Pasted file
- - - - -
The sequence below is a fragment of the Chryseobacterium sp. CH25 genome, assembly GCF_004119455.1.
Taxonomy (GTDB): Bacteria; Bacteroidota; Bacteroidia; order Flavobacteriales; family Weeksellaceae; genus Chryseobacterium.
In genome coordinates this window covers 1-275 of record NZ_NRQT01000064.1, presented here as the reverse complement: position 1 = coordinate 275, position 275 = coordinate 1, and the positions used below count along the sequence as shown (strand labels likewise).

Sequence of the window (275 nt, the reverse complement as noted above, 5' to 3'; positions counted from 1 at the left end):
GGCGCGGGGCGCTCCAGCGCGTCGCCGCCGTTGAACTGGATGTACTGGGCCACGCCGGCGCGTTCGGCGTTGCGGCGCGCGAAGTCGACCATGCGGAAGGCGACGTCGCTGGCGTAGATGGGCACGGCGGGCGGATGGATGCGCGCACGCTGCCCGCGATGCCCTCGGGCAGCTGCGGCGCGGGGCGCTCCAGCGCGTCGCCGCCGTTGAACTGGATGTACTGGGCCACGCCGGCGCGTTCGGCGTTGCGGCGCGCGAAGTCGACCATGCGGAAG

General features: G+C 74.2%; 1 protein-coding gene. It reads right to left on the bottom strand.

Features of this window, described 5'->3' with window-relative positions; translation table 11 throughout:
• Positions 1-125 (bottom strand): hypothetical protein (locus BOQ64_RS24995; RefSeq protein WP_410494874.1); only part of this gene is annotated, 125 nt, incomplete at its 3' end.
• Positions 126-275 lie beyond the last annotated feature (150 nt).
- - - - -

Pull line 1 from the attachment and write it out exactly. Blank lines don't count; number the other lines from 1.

The sequence below is a fragment of the Chryseobacterium sp. CH25 genome, assembly GCF_004119455.1.